In the UK it is estimated that an average of 600 people a year die from complications of influenza (usually pneumonia). In some years it is believed that this can rise to over 10,000 deaths. In 2008-2009, 13,000 people died as a result of suffering from influenza. The World Health Organization (WHO) claims that an average of up to 500,000 people die annually across the globe due to influenza. How well different countries deal with outbreaks of influenza depends on the number of critical-care beds in intensive care units. (9) The media nearly completely ignored the fact that in the winter of 2017-18, here were 50,000 unnecessary deaths in the UK. (10)

Germany's view has always been that you have to fund a health service in a way that you have spare capacity in the system. In this way you can deal with unusual events like an outbreak of a new disease. This of course means having a lot of beds and expensive equipment not being used. Germany has 29.2 critical beds per 100,000 population compared to the UK's 6.6. Germany's philosophy is to develop a system that enables you to deal with a health crisis. Given the current figures available it is likely that whatever measures the government bring in the death-rate in the UK will be higher than that in Italy (12.5 critical beds per 100,000 population). Although, it is the USA that is likely to suffer the most. This is not because of a shortage of critical-care beds (34.7 per 100,000 people), but public access to them. (11)

In fact it has been suggested that this Covid-19 might change American attitudes to the concept of the "safety social net". As Will Bunch has pointed out: "It’s fascinating to watch how a pandemic-inspired fear of the unknown - flavored by the fact that COVID-19 initially tended to spread through the things that more affluent Americans do, like travel overseas, book cruise-ship vacations or attend business conferences - has finally caused at least a slight bump in awareness of the kind of problems that everyday folks, working two or three jobs in a gig economy, have been screaming about for years. Many experts noted that America’s mad scramble to suddenly guarantee paid sick days or coverage for necessary medical procedures must look strange to Europeans, or other developed societies with a generous safety social net, where leaders don’t think the only solution to every problem is to throw more tax breaks at corporations and pray that a few dollars trickle down. The New York Times recently noted that Germany, France, Denmark and the Netherlands are among the nations where workers have a right to paid sick leave - and that sense of security, along with the knowledge that folks won’t get surprise medical bills, have dampened both the economic fallout and some of the fear from the pandemic." (12)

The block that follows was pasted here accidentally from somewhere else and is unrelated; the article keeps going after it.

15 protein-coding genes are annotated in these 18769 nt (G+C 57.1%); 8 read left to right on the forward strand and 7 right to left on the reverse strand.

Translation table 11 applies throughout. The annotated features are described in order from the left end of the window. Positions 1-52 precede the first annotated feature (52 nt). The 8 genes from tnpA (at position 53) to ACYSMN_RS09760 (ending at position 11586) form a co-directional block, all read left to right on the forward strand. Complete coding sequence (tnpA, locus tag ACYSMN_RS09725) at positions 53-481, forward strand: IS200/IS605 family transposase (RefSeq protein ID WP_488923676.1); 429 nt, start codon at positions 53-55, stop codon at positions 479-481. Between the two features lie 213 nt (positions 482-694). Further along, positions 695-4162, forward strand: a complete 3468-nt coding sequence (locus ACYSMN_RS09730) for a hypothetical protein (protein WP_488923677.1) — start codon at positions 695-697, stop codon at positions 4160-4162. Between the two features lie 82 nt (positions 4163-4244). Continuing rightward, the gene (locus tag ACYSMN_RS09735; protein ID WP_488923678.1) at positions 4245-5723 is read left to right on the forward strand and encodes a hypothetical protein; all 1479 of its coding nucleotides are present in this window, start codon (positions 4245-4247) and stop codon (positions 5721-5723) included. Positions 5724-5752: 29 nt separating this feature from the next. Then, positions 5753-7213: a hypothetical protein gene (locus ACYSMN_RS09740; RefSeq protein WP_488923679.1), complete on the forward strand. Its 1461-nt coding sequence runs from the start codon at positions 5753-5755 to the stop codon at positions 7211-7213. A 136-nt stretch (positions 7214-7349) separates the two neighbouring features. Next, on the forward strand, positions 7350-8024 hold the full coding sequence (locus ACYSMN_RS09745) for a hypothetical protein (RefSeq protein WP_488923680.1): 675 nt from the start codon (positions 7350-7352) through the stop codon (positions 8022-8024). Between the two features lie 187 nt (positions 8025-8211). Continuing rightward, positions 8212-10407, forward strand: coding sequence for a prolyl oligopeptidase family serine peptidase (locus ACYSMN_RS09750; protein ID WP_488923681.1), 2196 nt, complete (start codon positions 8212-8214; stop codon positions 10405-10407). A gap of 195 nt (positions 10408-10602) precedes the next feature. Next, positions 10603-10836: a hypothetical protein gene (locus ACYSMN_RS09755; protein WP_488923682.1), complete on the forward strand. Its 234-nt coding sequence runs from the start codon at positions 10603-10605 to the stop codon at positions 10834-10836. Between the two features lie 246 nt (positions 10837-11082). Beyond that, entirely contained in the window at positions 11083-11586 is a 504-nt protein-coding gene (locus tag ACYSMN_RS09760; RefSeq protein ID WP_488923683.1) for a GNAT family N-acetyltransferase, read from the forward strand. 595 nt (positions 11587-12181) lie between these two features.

Countries with the most critical care beds per capita
Countries with the most critical care beds per capita

The UK government has been aware of this problem for a long time. In October 2010, The Lancet medical journal warned that the UK has one of the lowest ratios of critical-care beds in the developed world. It pointed out the need for "specialised hospital care will rise because of the ageing population, as well as increasing in the event of a disaster". Dr Gordon Rubenfeld of the department of critical care medicine at Sunnybrook health sciences centre in Toronto, Canada, lead author of the paper, said: "It is clear that the UK is at the low end of ICU bed capacity and thus would have decreased ability to cope with a large-scale disaster with many critically injured casualties." (13)

According to a report in The Guardian last week: "England only has 15 available beds for adults to treat the most severe respiratory failure and will struggle to cope if there are more than 28 patients who need them if the number of coronavirus cases rises, according to the government and NHS documents. Ministers have revealed in parliamentary answers that there are 15 available beds for adult extracorporeal membrane oxygenation (ECMO) treatment at five centres across England. The government said this could be increased in an emergency. There were 30 such beds in total available during the 2018-19 winter flu season. But an NHS England document prepared in November 2017 reveals the system will struggle to cope if more than 28 patients need the treatment, describing that situation as black/critical. It suggests that if no beds are available 'within the designated and surge capacity' in the UK, they might have to be sourced from other countries, for example, from the Karolinska Institute in Sweden." (14)

It has been argued that national governments are faced with some stark choices. Roy Anderson, one of the UK’s most eminent epidemiologists, has pointed out that there are essentially four options. "You could try to minimise the number of fatalities or the economic impact. You could attempt to flatten the peaked curve in the incidence so that the cases are not all concentrated in a narrow time span, which could overwhelm healthcare resources (already severely stretched in the UK). Or you could try to delay the spread in order to buy time for development of a vaccine – although most experts don’t expect one to be available for at least a year." The politicians and policymakers want a strategy to achieve all four, says Anderson - but that’s not possible. "In particular, the first two crucial goals - reducing the mortality rate and economic impact – are incompatible." (15)

Covid-19 Lag Tracker
Covid-19 Lag Tracker